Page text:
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The United States mortgage financing industry is highly competitive and creative. Lenders have developed myriad financing options to meet the specific needs of virtually all potential borrowers. This section attempts to outline some of the common types of loan programs, and issues to consider, when selecting the most appropriate loan to meet your needs. However, your best bet is to talk with a mortgage specialist.

  Factors To Consider When Selecting A Loan Program
Rate Environment: The level and direction of rates plays an important role in determining between various loan programs
Risk Tolerance: Your own comfort level with risk, including the absolute amount of debt you incur, as well as the uncertainty of future rate fluctuations, is another important factor to weigh
Time Horizon: Your expected time horizon, including how long you plan to own your home and potential changes in your financial situation, are also important factors to consider

We encourage you to work with a Mortgage Consultant to analyze your financing needs and compare different mortgage programs to find the right one for you.

  Loan Size (Conforming vs. Jumbo)
  Conforming Loans

These are loans that are available up to a maximum amount of $300,700 for a one-unit property. Conforming loans meet all of the requirements to be eligible for purchase by federally-chartered, private mortgage companies such as Fannie Mae (Federal National Mortgage Association) and Freddie Mac (Federal Home Loan Mortgage Corporation). These secondary loan market companies help facilitate the availability of home loans by investing throughout the country. These loans are underwritten using standardized underwriting guidelines. You can choose between either fixed or adjustable rate programs, with payment payback periods of 10,15, 20, 25 or 30 years. Down-payment requirements can be as little as 3%. Some programs allow for no down-payment (100% financing).

Jumbo Loans

Loan amounts over $300,700 are also known as non-conforming loans. These loans exceed the loan amounts allowed by Fannie Mae (Federal National Mortgage Association) and Freddie Mac (Federal Home Loan Mortgage Corporation). Down-payment requirements can be as little as 5% up to a loan amount of $350,000 and 10% for loans up to $650,000.

  Loan Program

There are literally thousands of different loan types available. We have assembled over 200 of the best loan programs to choose from. Here is a sampling of some of our popular products:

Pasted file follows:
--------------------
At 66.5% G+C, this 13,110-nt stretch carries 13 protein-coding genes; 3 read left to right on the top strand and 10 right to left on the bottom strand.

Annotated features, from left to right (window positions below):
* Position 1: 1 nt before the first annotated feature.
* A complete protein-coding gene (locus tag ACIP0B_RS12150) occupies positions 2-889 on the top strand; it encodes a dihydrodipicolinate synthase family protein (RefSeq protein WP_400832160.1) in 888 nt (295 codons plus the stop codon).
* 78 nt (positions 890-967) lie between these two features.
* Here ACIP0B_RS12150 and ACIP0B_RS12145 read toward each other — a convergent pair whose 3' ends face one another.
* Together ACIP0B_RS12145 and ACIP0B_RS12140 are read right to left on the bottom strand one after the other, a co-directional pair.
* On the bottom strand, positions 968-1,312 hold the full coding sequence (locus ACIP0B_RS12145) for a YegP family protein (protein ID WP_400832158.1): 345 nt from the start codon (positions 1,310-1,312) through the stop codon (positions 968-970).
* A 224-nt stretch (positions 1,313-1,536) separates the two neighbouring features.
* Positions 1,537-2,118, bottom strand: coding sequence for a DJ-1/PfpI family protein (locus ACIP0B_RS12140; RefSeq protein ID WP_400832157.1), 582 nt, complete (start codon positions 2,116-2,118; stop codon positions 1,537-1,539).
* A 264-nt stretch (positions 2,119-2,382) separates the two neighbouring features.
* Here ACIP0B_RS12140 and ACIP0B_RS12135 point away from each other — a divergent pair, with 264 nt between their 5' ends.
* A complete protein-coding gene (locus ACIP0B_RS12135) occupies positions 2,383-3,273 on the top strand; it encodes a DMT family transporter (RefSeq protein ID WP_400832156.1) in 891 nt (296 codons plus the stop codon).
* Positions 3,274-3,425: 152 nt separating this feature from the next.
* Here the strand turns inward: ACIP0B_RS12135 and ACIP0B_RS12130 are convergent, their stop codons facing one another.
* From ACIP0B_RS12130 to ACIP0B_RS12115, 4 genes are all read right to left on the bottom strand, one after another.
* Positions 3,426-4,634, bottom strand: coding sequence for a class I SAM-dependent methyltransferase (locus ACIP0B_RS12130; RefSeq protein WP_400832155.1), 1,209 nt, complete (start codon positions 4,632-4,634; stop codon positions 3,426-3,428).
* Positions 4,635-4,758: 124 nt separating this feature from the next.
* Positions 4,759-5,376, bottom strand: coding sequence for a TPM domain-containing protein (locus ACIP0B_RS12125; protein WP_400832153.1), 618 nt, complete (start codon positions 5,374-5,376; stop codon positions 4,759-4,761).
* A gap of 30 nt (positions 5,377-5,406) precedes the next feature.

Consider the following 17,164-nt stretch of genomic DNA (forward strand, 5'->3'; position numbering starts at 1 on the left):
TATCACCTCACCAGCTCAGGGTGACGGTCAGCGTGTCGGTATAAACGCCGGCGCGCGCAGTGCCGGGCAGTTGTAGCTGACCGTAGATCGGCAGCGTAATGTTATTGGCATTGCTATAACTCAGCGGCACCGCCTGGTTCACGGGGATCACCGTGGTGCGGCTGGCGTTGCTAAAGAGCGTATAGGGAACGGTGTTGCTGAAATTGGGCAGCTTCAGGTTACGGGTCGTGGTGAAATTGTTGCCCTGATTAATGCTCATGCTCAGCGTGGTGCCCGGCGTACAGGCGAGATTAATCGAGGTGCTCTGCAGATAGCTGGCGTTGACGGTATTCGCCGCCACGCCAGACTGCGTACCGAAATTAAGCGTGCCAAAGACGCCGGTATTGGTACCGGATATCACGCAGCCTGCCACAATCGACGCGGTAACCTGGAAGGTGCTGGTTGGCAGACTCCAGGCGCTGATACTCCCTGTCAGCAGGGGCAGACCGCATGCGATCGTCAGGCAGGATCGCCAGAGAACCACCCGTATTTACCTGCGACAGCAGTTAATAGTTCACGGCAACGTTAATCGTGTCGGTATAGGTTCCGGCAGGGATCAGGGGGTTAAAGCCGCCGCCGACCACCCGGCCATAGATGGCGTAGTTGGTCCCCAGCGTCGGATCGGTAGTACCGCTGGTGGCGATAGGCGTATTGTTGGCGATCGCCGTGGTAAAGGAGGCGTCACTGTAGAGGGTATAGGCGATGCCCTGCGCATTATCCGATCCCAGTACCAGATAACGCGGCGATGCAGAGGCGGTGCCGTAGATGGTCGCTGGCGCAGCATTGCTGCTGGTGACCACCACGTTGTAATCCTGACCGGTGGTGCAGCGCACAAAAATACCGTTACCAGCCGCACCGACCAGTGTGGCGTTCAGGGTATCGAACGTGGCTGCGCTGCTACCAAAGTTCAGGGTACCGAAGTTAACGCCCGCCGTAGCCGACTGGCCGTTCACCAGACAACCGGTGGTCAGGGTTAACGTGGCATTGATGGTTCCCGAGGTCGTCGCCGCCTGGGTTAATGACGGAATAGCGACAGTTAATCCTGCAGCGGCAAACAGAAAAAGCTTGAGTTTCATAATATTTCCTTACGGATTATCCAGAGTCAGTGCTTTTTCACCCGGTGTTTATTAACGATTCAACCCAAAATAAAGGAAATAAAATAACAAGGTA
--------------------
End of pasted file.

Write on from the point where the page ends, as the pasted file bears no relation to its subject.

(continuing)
Fixed Rate Loans
Adjustable-Rate Loans (ARMs)
Blended Loans
Government Loans (FHA, VA,)
No Income/No Asset Verification Loans
Fixed Rate Loans

These are loans that maintain the same rate throughout the period of the mortgage. The terms that are currently available are 10, 15, 20, 25, and 30 years. The monthly payment will remain the same for the length of the loan. The last payment that is made will fully amortize (pay-off) the loan.

Adjustable Rate Loans (ARM's)

These are loans that have a rate which can adjust throughout the course of the loan's repayment, depending upon the movement of a specified Index. One example of a commonly use index is the one-year Treasury Bill. ARM programs may initially offer a lower interest rate than a fixed-rate mortgage. This makes them attractive to people who, by taking the lower initial interest rate, qualify for a larger mortgage. People who may benefit by choosing an ARM program are people planning on moving or refinancing within the first 5 years, people with a high probability of increasing their income, and people who need a low initial interest rate in order to qualify for their mortgage.

Before applying for an ARM, be sure to ask about the interest rate caps. Arms typically have 2 'caps', or limits, on how high or low the interest rate can adjust which also effects how high or low the mortgage payment adjusts. One cap sets the most that your interest rate can go up or down during each adjustment period. The other cap sets the most your interest rate can go up or down during the entire life of the loan. Caps of 2% per adjustment and 6% over the life of the loan are extremely common. For example, if your loan starts at 5%, and the per-adjustment cap is 2%, your interest rate for that adjustment period cannot go higher than 7%. You also know that the interest rate cannot go higher than 11% over the life of the loan. You need to take into consideration what your comfort level would be if you were to have to make a mortgage payment at the highest adjustment sometime in the future.